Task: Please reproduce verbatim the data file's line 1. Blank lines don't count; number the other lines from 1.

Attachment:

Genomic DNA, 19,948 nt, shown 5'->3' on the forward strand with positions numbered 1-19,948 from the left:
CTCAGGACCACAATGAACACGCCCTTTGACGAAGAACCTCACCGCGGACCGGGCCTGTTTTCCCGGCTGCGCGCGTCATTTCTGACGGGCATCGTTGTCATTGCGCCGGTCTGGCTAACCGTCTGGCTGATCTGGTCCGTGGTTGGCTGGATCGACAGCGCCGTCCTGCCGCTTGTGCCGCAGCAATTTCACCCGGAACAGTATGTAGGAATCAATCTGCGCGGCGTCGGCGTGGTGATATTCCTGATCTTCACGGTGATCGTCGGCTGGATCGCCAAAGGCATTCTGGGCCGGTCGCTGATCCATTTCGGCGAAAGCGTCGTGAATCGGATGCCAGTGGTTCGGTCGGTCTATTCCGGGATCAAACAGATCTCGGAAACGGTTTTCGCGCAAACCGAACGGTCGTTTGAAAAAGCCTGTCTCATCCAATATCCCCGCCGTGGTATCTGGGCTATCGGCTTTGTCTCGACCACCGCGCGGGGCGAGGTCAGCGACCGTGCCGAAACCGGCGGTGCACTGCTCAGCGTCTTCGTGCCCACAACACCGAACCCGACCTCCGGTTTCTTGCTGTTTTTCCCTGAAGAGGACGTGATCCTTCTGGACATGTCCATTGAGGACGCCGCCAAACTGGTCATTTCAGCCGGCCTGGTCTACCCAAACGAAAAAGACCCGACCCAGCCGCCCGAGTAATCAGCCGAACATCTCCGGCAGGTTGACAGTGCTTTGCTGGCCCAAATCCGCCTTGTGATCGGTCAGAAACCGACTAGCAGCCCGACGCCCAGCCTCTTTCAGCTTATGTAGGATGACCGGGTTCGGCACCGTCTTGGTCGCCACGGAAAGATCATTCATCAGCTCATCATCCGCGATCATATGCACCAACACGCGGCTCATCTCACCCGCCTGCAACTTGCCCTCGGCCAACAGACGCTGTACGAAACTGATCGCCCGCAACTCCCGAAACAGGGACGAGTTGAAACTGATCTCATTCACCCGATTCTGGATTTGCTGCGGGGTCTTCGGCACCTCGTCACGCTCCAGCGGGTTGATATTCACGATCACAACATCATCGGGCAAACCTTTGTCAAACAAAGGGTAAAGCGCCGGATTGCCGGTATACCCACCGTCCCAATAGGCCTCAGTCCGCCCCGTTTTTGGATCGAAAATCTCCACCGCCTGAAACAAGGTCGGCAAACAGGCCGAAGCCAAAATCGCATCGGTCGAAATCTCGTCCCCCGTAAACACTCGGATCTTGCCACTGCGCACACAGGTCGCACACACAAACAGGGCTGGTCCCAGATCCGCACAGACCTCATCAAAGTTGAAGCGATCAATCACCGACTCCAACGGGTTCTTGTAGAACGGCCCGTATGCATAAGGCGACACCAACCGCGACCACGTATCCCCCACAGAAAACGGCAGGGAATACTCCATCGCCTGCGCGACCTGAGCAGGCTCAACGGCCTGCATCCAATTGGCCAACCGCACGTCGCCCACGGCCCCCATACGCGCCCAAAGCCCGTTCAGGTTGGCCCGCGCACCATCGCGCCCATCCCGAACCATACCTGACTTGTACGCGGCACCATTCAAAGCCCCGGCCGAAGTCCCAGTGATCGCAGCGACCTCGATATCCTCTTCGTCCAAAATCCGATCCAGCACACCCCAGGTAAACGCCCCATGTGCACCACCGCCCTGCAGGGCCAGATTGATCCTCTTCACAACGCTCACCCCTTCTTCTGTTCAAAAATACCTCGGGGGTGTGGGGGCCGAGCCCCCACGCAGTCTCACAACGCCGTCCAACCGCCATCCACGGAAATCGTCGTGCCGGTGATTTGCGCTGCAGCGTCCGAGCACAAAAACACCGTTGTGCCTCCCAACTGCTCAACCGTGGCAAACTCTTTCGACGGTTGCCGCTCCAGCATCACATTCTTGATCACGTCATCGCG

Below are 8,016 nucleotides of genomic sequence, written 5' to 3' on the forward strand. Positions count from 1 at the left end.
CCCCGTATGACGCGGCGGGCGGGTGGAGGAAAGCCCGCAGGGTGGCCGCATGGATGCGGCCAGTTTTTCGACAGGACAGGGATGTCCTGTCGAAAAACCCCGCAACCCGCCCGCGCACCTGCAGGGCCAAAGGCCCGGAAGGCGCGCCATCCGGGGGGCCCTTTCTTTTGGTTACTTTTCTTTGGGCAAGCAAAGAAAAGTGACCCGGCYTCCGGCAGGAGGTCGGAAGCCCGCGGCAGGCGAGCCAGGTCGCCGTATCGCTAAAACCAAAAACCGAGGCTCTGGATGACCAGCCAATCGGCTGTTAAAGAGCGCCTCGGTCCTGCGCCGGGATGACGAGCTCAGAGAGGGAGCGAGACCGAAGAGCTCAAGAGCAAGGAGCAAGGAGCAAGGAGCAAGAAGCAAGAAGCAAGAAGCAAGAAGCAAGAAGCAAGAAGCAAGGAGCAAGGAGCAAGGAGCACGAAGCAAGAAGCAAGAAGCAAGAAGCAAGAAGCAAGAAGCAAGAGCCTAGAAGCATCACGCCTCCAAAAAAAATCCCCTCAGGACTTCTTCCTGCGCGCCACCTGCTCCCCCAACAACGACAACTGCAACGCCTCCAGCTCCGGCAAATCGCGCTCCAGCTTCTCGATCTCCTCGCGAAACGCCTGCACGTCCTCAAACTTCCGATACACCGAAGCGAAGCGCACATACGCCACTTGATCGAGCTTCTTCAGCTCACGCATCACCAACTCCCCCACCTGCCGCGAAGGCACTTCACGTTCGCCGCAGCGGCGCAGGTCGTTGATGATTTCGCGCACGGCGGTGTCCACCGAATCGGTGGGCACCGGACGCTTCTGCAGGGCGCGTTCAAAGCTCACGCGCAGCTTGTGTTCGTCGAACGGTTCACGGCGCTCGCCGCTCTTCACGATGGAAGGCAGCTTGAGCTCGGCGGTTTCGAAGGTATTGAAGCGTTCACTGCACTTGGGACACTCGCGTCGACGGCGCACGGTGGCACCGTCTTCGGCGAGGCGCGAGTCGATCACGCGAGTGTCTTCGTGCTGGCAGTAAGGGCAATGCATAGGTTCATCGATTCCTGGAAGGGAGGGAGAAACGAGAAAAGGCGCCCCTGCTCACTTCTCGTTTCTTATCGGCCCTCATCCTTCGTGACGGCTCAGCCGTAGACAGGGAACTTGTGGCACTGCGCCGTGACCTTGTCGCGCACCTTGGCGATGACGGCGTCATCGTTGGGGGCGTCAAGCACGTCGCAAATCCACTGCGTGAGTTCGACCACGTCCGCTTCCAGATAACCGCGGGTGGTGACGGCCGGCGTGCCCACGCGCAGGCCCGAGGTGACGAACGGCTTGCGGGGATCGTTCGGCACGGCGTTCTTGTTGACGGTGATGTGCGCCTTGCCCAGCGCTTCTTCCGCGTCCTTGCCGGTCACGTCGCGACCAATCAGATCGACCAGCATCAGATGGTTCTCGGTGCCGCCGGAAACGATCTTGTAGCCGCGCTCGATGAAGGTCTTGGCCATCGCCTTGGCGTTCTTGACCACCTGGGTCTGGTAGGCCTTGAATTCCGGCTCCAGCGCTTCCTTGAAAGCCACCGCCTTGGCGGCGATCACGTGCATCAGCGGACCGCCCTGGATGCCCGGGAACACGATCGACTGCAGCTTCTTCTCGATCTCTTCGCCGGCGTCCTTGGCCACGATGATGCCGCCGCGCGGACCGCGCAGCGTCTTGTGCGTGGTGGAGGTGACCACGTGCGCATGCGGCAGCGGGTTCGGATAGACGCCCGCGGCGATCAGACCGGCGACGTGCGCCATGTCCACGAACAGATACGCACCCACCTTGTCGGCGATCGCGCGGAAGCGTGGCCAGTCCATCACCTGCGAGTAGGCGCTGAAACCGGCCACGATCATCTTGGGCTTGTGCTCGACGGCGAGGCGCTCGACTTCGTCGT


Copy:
Genomic DNA, 19,948 nt, shown 5'->3' on the forward strand with positions numbered 1-19,948 from the left: